The one formula that will work in 99% of cases is: What you have = What you want #8 What you have: 2.5mg/1tab; What you want: 10mg 2.5mg/1tab = 10mg/Xtab Xtab * 2.5mg = 1tab * 10mg Xtab = (1tab * 10mg) / 2.5mg Xtab = 4tab #9 What you have: 0.6gm/4ml; What you want: 10mg 1gm = 1000mg so 0.6gm = 600mg 600mg/4ml = 10mg/Xml Xml * 600mg = 4ml * 10mg Xml = (4ml * 10mg) / 600mg Xml = 0.1ml (based on the instructions of rounding to the nearest tenth) Answered by Hee Cramer 1 year ago.

Your equation is Order/Available. Answered by Ivan Zrake 1 year ago.


Please help ten points for the best answer...what are the 38 drugs that can cause drug induced lupus?
Asked by Hester Donovan 1 year ago.

Please note that this list is only partial - there now appear to be at least 70 meds which can cause DILE or DIL, drug-induced Lupus Erythematosis Atenolol (Tenormin) Captopril (Capoten) Carbamazepine Chlorpromazine HCl (Thorazine) Clonidine HCl (Catapres) Danazol (Danocrine) Diclofenac (Cataflam, Voltaren) Disopyramide (Norpace) Ethosuximide (Zarontin) Gold compounds Griseofulvin Hydralazine HCl (Apresoline) Ibuprofen Interferon alfa Isoniazid (Laniazid, Nydrazid) Labetalol HCl (Normodyne, Trandate) Leuprolide acetate (Lupron) Levodopa (Dopar, Larodopa) Lithium carbonate Lovastatin (Mevacor) Mephenytoin (Mesantoin) Methyldopa (Aldomet) Methysergide maleate (Sansert) Minoxidil (Loniten, Rogaine) Nalidixic acid (NegGram) Nitrofurantoin (Furadantin, Macrobid, Macrodantin) Oral contraceptives Penicillamine (Cuprimine, Depen) Penicillin Phenelzine sulfate (Nardil) Phenytoin sodium (Dilantin) Prazosin (Minipress) Primidone (Mysoline) Procainamide HCl (Procan, Pronestyl) Promethazine HCl (Anergan, Phenergan) Propylthiouracil Psoralen Quinidine Spironolactone (Aldactone) Streptomycin sulfate Sulindac (Clinoril) Sulfasalazine (Azulfidine) Tetracycline Thioridazine HCl (Mellaril) Timolol maleate (Betimol, Timoptic) Tolazamide (Tolinase) Tolmetin sodium (Tolectin) Trimethadione (Tridione) One thing I happened to notice is that several meds used to treat Parkinson's disease are in this list. And the problem is that although Lupus is not curable, in DILE, the symptoms are reversible once the medications are discontinued. Of course in PD, that might not be possible, The most common problems are caused by only a handful of the above. Answered by Viki Hilgeman 1 year ago.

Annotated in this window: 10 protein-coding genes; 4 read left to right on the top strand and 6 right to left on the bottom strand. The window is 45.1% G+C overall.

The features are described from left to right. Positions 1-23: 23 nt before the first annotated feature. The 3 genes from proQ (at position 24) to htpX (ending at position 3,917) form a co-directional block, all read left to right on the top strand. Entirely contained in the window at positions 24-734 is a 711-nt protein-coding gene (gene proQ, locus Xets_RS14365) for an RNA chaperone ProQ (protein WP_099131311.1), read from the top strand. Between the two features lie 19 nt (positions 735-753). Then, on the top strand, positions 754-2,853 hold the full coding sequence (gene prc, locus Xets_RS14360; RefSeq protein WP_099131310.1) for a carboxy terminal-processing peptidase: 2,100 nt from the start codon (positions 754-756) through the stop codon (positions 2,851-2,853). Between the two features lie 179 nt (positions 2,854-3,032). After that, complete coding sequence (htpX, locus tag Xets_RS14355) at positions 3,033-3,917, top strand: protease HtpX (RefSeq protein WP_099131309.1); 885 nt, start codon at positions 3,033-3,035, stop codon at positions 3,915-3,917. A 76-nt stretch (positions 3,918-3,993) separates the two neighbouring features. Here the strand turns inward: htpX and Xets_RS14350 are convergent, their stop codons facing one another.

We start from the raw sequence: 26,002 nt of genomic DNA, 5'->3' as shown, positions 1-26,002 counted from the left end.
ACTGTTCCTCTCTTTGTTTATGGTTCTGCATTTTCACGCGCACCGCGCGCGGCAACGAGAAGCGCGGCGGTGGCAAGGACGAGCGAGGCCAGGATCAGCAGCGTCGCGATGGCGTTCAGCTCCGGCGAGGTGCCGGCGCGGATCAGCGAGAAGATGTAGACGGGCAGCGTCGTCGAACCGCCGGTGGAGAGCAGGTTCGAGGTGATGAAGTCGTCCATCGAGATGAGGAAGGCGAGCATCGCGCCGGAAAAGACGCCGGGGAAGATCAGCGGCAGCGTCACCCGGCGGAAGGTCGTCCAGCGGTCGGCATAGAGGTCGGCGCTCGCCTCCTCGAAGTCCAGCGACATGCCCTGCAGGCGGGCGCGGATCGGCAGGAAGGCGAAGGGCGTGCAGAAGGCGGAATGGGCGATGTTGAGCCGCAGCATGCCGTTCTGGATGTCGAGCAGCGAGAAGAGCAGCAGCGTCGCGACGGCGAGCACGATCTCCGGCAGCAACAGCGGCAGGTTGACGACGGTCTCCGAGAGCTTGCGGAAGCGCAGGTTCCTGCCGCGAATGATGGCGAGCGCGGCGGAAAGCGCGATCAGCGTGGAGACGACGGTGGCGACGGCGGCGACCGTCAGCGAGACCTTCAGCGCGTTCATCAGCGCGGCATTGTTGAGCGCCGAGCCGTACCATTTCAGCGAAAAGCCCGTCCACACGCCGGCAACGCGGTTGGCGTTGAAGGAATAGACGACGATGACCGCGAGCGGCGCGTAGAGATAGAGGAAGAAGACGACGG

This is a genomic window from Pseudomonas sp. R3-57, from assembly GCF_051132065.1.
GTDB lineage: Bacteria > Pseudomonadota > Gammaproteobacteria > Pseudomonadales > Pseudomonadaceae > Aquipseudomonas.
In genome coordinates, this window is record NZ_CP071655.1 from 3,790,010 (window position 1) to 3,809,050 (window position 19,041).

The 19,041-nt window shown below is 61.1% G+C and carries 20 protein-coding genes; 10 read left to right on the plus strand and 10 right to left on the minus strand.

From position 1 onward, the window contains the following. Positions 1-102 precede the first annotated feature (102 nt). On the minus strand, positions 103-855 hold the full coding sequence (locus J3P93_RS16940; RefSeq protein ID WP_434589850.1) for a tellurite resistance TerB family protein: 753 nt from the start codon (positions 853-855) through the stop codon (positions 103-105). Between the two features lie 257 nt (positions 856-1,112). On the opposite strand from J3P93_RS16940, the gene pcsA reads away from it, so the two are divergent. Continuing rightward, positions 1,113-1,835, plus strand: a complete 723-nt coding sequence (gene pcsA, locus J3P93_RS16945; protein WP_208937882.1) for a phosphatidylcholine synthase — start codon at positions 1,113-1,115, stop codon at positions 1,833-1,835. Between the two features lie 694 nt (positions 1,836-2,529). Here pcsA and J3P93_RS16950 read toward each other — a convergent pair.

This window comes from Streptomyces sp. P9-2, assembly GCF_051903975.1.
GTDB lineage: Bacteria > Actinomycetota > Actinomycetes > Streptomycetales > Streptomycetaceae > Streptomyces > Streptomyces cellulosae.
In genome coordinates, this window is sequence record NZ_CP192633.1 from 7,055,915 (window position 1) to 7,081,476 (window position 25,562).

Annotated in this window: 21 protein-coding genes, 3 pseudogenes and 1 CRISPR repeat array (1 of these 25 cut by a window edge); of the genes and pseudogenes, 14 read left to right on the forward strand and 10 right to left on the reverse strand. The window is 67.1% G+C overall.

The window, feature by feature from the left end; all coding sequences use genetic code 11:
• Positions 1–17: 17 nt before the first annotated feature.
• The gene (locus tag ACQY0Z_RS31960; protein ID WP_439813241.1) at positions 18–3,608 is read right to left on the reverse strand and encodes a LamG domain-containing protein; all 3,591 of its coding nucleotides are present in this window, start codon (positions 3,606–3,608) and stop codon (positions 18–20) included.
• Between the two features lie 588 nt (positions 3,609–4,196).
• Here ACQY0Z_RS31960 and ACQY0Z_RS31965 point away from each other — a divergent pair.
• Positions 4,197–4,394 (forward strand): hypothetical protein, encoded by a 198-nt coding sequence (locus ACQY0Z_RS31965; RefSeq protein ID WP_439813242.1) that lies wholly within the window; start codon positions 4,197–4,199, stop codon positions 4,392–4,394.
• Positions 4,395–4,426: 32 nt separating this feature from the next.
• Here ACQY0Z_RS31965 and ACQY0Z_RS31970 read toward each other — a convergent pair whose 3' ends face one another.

For the following medication orders, identify the essential component that is missing.?
(Note: All have been correctly signed by the prescriber) Write the correct order a. Apresoline IM stat b. Morphine sulfate 10mg q3-4h c. Vancomycin 1 g IV d. Lasix 40 mg bid Asked by Tammera Khat 1 year ago.

a) dose: Apresoline 10mg IM stat b) route: Morphine sulfate 10mg IV q 3-4h c) frequency: Vancomycin 1g IV bid d) route: Lasix 40mg PO bid Answered by Beulah Modafferi 1 year ago.

a. concentration b. range orders are not permitted so either Q4 or Q3 and watch out for the maximum daily dose c. time period of IV, how many times a day, volume of IV d. how the lasix is adminstered PO, etc. really guessing here Answered by Keri Alvanez 1 year ago.


Can you give an example of a vasodilator that is used to treat hypertension?
Asked by Angelic Casad 1 year ago.

amyl nitrate Hyperstat hydralazine Apresoline minoxidil just to name a few Answered by Annemarie Cuartas 1 year ago.

Vasodilation refers to the widening of blood vessels resulting from relaxation of smooth muscle cells within the vessel walls, particularly in the large arteries, smaller arterioles and large veins. The process is essentially the opposite of vasoconstriction, or the narrowing of blood vessels. When vessels dilate, the flow of blood is increased due to a decrease in vascular resistance. Therefore, dilation of arterial blood vessels (mainly arterioles) leads to a decrease in blood pressure. Answered by Lyda Blessett 1 year ago.


Hydralazine... please help?
Couldnt find the information i needed. sorry :/ Asked by Shantel Haffner 1 year ago.